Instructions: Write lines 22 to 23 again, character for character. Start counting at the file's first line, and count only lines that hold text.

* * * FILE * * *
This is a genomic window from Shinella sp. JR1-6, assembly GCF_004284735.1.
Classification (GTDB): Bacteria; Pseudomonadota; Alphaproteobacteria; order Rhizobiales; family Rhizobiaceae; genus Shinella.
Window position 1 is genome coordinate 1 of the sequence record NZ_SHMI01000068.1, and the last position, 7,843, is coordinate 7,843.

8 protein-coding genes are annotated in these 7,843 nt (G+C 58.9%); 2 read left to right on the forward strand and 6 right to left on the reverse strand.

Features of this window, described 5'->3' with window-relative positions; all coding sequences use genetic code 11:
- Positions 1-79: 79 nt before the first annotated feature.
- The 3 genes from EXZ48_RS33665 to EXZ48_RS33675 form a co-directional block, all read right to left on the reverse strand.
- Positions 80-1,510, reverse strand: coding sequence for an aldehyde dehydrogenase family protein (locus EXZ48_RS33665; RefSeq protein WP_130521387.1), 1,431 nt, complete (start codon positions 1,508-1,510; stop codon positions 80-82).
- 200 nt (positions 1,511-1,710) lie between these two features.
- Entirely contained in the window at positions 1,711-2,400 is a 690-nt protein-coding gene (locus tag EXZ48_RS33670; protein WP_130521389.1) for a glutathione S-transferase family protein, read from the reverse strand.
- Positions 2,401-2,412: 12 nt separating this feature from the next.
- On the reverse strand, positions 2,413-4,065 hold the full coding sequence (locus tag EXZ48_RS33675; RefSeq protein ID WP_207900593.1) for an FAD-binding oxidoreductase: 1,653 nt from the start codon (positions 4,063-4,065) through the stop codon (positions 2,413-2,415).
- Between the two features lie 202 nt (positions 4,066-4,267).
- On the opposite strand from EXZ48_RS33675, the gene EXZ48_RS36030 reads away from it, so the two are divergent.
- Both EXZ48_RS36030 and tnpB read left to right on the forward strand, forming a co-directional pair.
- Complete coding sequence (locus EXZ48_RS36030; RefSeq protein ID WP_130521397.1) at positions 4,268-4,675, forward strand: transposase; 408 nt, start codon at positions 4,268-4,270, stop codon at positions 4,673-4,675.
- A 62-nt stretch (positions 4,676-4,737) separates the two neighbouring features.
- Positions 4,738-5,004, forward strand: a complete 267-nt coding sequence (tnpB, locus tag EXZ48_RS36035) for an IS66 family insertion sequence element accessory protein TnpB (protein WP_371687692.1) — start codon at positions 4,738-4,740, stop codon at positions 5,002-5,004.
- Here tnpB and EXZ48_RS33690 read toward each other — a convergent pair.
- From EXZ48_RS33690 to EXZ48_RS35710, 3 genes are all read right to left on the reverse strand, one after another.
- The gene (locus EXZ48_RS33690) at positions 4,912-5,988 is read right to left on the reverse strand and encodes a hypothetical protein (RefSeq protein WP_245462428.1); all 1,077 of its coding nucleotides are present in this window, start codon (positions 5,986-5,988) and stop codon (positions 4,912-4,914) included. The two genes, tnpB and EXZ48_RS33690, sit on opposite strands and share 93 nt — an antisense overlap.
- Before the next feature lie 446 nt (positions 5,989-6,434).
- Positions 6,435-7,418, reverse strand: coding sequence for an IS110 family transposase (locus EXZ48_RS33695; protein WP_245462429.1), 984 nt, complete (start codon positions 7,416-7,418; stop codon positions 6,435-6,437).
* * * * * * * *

- Before the next feature lie 446 nt (positions 5,989-6,434).
- Positions 6,435-7,418, reverse strand: coding sequence for an IS110 family transposase (locus EXZ48_RS33695; protein WP_245462429.1), 984 nt, complete (start codon positions 7,416-7,418; stop codon positions 6,435-6,437).